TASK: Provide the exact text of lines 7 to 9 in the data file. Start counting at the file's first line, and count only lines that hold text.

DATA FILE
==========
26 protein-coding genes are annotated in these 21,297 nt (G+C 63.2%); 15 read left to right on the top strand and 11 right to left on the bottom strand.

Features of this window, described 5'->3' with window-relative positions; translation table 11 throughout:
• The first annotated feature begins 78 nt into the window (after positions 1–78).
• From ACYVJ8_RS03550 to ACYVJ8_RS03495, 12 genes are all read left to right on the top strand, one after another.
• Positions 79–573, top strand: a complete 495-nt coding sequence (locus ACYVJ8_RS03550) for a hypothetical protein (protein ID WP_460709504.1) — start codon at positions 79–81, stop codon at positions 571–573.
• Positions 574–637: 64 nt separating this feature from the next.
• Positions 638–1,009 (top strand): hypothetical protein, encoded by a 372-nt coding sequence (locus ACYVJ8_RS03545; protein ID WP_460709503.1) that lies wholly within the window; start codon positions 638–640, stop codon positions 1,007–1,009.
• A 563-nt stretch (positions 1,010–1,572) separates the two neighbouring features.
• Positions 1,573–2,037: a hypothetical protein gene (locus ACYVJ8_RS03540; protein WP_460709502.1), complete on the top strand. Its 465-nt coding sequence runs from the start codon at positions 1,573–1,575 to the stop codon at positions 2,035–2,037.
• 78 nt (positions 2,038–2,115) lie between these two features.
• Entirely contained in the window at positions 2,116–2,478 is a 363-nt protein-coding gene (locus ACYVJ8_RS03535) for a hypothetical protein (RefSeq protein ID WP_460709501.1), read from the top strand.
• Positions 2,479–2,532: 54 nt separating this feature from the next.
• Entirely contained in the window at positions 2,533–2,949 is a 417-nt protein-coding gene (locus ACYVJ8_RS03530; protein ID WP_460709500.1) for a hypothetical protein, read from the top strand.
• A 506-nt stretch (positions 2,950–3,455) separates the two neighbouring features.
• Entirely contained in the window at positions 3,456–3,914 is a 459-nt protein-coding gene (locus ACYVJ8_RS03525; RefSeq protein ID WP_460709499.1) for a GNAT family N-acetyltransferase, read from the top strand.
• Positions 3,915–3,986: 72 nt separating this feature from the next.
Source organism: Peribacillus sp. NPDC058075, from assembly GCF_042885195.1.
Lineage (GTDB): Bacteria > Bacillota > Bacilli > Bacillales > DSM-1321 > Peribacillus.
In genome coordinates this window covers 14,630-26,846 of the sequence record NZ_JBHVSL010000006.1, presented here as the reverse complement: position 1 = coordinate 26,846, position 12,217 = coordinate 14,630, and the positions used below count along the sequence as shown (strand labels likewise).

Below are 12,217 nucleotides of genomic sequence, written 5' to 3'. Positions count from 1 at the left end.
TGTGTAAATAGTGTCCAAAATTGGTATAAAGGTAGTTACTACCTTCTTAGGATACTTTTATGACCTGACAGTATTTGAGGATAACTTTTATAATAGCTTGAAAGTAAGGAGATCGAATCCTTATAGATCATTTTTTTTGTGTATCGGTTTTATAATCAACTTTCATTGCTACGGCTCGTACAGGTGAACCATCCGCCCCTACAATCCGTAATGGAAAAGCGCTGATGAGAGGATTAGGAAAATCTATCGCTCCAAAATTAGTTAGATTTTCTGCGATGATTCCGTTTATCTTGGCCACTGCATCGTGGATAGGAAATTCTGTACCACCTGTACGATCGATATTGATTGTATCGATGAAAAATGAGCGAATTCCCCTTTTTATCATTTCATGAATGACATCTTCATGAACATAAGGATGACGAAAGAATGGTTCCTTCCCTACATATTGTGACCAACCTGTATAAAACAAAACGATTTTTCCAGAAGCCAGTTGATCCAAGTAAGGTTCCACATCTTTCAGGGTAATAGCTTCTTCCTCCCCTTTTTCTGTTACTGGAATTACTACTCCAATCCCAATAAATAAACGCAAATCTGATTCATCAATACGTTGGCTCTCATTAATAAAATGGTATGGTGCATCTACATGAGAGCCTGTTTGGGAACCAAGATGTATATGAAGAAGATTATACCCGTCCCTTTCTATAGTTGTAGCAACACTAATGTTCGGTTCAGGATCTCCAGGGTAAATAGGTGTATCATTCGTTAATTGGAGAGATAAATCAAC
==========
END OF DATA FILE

• Positions 638–1,009 (top strand): hypothetical protein, encoded by a 372-nt coding sequence (locus ACYVJ8_RS03545; protein ID WP_460709503.1) that lies wholly within the window; start codon positions 638–640, stop codon positions 1,007–1,009.
• A 563-nt stretch (positions 1,010–1,572) separates the two neighbouring features.
• Positions 1,573–2,037: a hypothetical protein gene (locus ACYVJ8_RS03540; protein WP_460709502.1), complete on the top strand. Its 465-nt coding sequence runs from the start codon at positions 1,573–1,575 to the stop codon at positions 2,035–2,037.